Beginning this last chapter, I am uneasy, like the hero of Numpholeptos confronting again the moon-white nymph, feeling himself further from completing his quest than ever. I started with an idea, and I tried to show through a discussion of particular poems that the idea was well-founded. It seemed a sensible procedure. But individual poems never simply confirm a general truth. They stain us with their own particularity, until we look down and find ourselves reeking with crocus, saffron, orange, as far as ever from the white light of the thesis. That repetitive, endless shunting between the general and the particular, between an experience of literature and an understanding of it, seems to me to characterise almost all literary criticism. If I am not struck dumb, it is because I think it true not just of literary criticism, but of most of our dealings with the world.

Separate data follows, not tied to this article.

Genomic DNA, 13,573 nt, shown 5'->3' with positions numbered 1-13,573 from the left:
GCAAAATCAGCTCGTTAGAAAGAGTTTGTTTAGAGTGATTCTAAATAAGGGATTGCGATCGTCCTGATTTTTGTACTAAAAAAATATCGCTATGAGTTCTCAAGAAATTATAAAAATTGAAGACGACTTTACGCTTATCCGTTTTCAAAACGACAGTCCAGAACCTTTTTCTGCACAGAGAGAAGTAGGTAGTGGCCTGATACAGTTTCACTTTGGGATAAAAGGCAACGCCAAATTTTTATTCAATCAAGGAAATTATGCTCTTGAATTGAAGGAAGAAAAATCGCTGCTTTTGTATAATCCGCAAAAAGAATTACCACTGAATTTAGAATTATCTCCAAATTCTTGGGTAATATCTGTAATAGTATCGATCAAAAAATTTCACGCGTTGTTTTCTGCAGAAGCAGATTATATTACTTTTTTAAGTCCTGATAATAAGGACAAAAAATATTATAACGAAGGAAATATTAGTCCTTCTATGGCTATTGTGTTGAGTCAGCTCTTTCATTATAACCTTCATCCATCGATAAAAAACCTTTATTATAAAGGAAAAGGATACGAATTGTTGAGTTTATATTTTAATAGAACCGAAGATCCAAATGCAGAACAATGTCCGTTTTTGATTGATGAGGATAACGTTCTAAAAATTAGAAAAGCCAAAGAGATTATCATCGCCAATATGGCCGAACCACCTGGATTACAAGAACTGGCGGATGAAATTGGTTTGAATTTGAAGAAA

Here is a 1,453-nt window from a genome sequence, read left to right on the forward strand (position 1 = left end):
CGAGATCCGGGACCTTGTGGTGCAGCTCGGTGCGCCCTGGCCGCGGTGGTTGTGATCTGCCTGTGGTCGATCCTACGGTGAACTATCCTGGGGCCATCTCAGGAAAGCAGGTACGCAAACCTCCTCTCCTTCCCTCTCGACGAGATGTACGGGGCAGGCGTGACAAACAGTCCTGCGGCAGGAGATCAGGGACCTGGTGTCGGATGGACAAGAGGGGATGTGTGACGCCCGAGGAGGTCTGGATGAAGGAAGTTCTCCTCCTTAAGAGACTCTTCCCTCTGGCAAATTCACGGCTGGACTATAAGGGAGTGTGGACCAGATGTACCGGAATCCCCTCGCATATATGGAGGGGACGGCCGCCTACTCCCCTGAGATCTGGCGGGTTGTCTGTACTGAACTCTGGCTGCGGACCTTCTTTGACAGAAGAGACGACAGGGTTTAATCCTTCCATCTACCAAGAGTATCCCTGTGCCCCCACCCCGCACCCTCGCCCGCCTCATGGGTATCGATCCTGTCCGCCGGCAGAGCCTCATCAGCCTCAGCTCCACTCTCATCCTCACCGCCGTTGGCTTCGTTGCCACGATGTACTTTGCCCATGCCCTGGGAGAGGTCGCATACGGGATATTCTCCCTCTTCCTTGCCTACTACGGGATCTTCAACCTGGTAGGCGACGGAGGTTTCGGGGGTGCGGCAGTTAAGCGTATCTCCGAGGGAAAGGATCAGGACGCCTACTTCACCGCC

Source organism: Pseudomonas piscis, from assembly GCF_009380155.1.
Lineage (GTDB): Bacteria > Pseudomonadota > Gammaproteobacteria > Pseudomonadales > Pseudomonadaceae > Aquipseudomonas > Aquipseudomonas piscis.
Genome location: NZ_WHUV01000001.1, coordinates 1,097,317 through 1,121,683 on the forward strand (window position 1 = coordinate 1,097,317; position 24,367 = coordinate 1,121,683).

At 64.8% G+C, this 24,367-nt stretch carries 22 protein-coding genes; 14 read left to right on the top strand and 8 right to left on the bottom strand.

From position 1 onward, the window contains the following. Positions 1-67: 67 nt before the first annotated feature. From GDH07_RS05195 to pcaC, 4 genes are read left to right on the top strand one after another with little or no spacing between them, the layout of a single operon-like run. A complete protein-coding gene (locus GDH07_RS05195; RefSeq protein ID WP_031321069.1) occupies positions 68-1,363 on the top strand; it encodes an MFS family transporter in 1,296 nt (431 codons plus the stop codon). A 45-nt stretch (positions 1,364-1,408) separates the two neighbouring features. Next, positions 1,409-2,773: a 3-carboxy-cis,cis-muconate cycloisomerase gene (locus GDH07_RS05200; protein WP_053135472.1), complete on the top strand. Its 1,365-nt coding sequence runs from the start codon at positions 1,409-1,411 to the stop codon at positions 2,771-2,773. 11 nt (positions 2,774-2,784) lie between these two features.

KeywordsRetina Bleached Verse Saffron
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